Nerd content and
cringe since 1999
Alexander Grupe

Ah, the joys of confusing IT concepts and ambiguous names.

When I first read the word “sixels” in the context of Teletext graphics three years ago, that name immediately clicked with me, and I thought it fitting as a catchy combination of “pixel” and “six-element mosaic character”. I mean, it’s obviously exactly what you should call these little guys:

Today I learned that “sixel graphics” is also used in a very different context, describing a special graphics mode of oldschool terminals and dot matrix printers. Here, sixels aren’t the elements of a tiny 2×3 grid, but a vertical row of six dots! Since it can be used to display graphical data in your terminal, it’s widely used even today. You only need a bunch of arcane ESC-sequence incantations:


Easy, right? Dump that garbage right into your terminal:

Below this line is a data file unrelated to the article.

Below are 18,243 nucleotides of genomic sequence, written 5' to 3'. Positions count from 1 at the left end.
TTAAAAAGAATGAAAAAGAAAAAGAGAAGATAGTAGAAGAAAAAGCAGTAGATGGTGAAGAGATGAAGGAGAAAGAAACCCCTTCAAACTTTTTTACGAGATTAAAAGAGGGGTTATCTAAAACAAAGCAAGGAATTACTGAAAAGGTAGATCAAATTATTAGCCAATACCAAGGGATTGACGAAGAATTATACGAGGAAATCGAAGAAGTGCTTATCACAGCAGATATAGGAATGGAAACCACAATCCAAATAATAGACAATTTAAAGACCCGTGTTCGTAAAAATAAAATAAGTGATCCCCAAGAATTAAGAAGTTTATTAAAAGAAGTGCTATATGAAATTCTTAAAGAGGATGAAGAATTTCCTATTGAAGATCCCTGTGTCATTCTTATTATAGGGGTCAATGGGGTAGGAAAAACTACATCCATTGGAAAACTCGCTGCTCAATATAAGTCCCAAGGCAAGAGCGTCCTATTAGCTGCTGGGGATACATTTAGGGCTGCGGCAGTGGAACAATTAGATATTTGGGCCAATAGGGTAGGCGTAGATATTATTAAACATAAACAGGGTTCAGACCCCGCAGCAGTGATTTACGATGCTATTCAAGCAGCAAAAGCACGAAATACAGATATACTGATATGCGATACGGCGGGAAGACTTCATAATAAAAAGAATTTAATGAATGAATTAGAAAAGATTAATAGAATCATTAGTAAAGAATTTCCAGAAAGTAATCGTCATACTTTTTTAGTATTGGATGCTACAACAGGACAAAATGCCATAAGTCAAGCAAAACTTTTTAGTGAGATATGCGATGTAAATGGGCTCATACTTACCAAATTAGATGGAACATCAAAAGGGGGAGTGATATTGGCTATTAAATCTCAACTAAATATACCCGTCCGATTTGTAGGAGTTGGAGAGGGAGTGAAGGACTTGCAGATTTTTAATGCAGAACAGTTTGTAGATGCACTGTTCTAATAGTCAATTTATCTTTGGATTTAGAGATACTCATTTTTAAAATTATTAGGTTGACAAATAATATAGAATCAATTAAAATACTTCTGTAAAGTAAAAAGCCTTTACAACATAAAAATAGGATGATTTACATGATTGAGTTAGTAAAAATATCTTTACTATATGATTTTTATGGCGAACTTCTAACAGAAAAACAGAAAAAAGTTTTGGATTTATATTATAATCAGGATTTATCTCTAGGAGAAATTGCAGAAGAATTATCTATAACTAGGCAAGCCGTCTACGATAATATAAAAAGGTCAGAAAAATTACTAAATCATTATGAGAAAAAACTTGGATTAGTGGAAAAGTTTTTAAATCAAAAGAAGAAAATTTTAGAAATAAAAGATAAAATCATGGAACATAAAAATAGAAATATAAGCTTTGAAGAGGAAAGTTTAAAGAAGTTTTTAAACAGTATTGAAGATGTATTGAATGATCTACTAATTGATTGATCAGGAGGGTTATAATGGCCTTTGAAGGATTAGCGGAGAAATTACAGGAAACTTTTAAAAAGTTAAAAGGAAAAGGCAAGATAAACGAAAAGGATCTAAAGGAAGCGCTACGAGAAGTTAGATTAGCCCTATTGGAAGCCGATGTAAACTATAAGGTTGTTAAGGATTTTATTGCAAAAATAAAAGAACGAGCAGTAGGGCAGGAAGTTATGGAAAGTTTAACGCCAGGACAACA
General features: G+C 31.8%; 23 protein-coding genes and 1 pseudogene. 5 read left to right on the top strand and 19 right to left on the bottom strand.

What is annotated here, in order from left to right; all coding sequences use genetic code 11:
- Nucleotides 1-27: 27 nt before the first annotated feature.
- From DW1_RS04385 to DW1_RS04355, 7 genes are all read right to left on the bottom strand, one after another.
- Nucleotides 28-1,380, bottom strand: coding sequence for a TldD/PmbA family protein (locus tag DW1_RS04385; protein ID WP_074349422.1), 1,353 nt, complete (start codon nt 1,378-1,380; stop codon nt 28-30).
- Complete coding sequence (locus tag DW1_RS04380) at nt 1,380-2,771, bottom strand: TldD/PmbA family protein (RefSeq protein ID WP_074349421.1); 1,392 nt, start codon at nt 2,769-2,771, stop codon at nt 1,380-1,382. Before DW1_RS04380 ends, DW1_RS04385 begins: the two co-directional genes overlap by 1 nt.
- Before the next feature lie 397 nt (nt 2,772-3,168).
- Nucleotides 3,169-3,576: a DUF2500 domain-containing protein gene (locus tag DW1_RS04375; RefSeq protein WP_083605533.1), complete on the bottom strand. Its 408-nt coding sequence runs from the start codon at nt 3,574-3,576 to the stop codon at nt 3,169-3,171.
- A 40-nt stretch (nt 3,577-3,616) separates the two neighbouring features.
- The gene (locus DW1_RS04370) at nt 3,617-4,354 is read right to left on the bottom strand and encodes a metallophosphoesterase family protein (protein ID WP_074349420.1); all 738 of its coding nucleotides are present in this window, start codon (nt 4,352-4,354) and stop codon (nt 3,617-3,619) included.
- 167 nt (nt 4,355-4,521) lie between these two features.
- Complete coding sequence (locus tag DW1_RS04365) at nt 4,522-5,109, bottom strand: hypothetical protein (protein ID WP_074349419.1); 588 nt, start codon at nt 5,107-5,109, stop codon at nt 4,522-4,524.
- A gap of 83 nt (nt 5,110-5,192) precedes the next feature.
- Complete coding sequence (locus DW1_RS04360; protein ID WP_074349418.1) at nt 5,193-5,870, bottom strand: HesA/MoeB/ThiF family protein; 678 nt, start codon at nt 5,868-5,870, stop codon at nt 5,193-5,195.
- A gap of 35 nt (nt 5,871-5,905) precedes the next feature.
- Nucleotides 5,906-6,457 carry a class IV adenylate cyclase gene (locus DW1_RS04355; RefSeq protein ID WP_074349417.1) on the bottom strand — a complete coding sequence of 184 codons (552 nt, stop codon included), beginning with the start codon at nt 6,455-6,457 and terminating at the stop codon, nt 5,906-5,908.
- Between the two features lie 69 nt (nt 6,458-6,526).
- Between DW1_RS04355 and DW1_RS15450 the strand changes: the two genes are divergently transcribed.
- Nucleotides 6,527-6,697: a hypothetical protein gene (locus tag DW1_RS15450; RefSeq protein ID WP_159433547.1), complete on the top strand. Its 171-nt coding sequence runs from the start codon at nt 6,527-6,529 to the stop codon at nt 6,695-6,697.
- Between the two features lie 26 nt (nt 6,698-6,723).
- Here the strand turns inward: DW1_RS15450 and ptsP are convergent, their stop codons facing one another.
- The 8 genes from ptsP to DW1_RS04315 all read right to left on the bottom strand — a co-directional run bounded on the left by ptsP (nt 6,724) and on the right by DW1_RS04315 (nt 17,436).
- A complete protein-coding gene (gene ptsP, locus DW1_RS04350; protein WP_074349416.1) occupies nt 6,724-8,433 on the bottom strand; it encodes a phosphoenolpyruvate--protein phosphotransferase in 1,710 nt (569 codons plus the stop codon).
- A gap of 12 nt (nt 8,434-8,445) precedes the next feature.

Try it: echo -e -n "\x1bPq#0?Ehle_ehlE??BF{{FB?^~__~^?]~\`\`\`?~~CMzp?nn\x1b\"

Luckily, there’s no room for debate on which concept denotes the true sixels!

  • Teletext went live in 1974
  • That “SIXEL graphics” hack came years after that – around 1983 apparently, with the introduction of the DEC LA-50 printer

So, go have fun with your shenanigangs in those newfangled terminal emulators, but keep your ugly ESC sequences off my TV screen! And maybe invent a better name, while you’re at it. How about “POOP” – pixel obfuscation for obsolete printers? :)

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